Walking in my father’s footsteps in a place where WW2 affected him profoundly, I had a strange experience – Mike Edwards

Mike Edwards’ father Donald arrived at Stavanger in a British destroyer at the end of the Second World War to discover piles of human hair on the quay

Growing up in Inverness, I only ever returned home from my travels by plane, train or automobile from the south. Although there was no Psychopomp to guide me over, as far as I was concerned the Kessock Bridge may have spanned the Styx because the lands beyond it were alien to me. Anyway, as a good Inverness Caley fan, the Black Isle was Ross County country, where women ate their young and men married their sisters.

Although neither of us knew it then, my geography teacher at Inverness High School, a huge intellect called Stuart Semple, shaped my life. He introduced me to the Earth and I fell in love with maps. Give me an atlas and I will pore over contour lines and oxbow lakes all day. It was while perusing such a tome that I made the gargantuan teenage discovery that there were, in fact, cities further north than Inverness, many in Norway.

Hide Ad
Hide Ad

My father, Donald Edwards, would have been 100 on Hallowe’en this year, but was never going to live that long. Conscripted into the Royal Navy at 18, he bore the silent scars of the Atlantic convoys. As some kind of coping mechanism against the U-boat wolfpacks trying to kill him every day, he became addicted to the tot of rum and cigarettes he was given by the Navy as a nostrum. The U-boats didn’t kill him; the drink and fags did.

Donald Edwards served in the Royal Navy on British Atlantic convoys that were hunted by Nazi U-boats (Picture: Frank Brooks/Fox Photos/HultonArchive/Getty Images).Donald Edwards served in the Royal Navy on British Atlantic convoys that were hunted by Nazi U-boats (Picture: Frank Brooks/Fox Photos/HultonArchive/Getty Images).
Donald Edwards served in the Royal Navy on British Atlantic convoys that were hunted by Nazi U-boats (Picture: Frank Brooks/Fox Photos/HultonArchive/Getty Images).

Shaven-headed women

A career as a railway clerk followed but he was taken at 62, when I was barely out of my teens. Although he kept his war under his hat, he did speak volubly about his destroyer coming alongside in the Norwegian port city of Stavanger, at the end of the war. He said he saw hundreds of German helmets and weapons on the quay and, beside it, piles of human hair.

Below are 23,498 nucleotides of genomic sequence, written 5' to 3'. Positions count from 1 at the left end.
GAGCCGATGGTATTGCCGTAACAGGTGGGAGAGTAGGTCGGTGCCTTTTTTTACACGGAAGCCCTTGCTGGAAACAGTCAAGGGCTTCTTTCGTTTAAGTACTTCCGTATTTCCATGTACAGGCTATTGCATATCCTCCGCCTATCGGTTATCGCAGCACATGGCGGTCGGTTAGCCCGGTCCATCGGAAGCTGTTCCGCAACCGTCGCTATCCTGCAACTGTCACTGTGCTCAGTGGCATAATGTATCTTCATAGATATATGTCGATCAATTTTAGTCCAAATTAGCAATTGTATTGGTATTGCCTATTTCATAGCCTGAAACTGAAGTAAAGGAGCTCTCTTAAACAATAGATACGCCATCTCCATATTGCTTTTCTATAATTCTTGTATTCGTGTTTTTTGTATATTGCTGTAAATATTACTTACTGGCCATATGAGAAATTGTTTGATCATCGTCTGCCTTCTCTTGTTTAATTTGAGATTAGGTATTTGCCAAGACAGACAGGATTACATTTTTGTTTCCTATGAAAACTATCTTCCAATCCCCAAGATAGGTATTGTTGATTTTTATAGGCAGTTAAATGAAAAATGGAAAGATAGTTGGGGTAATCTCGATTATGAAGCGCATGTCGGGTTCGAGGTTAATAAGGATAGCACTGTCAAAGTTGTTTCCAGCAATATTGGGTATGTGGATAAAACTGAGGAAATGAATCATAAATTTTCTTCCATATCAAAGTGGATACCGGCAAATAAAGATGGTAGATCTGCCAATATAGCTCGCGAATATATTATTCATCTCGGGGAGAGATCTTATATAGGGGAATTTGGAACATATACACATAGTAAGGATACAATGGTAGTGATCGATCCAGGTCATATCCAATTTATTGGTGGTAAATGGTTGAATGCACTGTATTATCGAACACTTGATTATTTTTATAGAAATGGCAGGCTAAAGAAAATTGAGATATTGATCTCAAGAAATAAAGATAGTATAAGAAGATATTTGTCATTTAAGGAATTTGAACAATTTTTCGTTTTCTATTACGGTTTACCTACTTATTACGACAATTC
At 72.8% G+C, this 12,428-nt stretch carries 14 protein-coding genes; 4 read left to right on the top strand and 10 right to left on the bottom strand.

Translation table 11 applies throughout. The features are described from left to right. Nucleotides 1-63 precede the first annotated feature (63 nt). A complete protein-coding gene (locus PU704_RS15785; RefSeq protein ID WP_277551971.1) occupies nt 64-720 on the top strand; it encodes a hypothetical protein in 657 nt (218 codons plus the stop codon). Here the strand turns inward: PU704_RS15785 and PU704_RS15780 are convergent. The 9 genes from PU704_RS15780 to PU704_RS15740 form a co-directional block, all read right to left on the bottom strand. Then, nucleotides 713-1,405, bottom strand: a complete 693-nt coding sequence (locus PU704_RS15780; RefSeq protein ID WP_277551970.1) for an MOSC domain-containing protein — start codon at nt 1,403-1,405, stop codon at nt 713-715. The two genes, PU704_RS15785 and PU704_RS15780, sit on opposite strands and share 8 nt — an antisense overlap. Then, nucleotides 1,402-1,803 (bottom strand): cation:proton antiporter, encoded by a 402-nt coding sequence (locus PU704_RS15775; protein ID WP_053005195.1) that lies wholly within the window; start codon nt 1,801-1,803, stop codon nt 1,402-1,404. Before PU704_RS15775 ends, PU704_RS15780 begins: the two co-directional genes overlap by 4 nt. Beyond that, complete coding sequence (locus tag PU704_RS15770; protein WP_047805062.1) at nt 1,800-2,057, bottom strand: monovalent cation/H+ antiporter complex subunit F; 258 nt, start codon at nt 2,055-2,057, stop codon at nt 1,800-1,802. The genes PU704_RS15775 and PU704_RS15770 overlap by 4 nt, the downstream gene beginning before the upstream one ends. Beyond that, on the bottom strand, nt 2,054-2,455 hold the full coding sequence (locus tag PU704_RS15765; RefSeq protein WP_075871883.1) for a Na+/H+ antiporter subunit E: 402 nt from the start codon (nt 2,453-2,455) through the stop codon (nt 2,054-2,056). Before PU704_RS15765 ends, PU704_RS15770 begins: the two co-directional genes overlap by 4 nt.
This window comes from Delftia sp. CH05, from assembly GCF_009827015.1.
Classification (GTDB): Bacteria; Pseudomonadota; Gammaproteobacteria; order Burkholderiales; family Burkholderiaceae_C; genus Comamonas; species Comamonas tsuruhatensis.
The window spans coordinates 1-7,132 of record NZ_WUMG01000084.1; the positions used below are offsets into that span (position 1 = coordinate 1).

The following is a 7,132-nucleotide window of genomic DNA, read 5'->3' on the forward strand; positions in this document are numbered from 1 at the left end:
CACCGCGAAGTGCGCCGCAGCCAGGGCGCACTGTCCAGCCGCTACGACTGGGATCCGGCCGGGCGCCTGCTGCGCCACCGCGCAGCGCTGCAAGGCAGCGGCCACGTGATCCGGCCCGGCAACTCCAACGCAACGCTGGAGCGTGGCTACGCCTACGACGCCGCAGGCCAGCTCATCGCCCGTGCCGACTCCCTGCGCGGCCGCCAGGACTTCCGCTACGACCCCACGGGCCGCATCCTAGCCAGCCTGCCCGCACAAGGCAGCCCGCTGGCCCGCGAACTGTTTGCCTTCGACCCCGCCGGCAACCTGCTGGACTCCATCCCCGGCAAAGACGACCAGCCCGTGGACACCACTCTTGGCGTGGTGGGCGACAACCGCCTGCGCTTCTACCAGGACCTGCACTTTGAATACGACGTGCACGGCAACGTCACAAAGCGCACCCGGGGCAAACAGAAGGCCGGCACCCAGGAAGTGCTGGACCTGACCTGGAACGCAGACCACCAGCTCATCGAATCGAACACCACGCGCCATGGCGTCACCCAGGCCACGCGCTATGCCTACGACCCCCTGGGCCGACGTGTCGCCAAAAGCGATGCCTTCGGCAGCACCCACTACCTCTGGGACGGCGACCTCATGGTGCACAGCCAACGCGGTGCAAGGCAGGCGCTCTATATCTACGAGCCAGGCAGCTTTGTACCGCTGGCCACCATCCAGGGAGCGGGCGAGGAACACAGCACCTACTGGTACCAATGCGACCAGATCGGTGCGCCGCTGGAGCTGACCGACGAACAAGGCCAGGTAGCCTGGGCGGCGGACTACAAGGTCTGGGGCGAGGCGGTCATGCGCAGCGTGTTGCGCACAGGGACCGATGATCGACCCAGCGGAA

The provenance of the former was obvious, he only understood the latter when he saw open lorries carrying shaven-headed women through the streets. The girls’ crime? To have had German sailors as boyfriends. This affected him profoundly.

Read More
Here are 15 facts you need to know about World War Two on VE Day
Mike Edwards' father Donald served with the Royal Navy during the Second World War (Picture courtesy of Mike Edwards)Mike Edwards' father Donald served with the Royal Navy during the Second World War (Picture courtesy of Mike Edwards)
Mike Edwards' father Donald served with the Royal Navy during the Second World War (Picture courtesy of Mike Edwards)

I felt it apposite that my latest European trip as an Army Reserve officer was to the very same town, where a top-secret Nato exercise is ongoing. In a brief respite from the war between Redland and Blueland, I ducked out for a few hours and ambled around the same harbour.

The sun on my face and the wind in my hair, I fought to be close to my dad and regretted how life had been for him – to have lived through the war but never to have seen his son grow up, graduate, work in television, become a published author, serve in Iraq and Afghanistan, and get the OBE from the King.

I sat in a weatherbeaten waterfront café, where my muse continued. I don’t know if I said it out loud, whispered or thought it, but the instant my brain formed the words, “I wonder if you came here, Dad”, I contrived to kick my shaky table, knocking over my cup of scalding coffee, which shattered on the floor seconds after it emptied itself on me.

I’m not religious, I don’t believe in God, the Devil, or Karma. But I have no doubt this Stavanger sentience was no clumsy coincidence.

Related topics:

Comments

 0 comments

Want to join the conversation? Please or to comment on this article.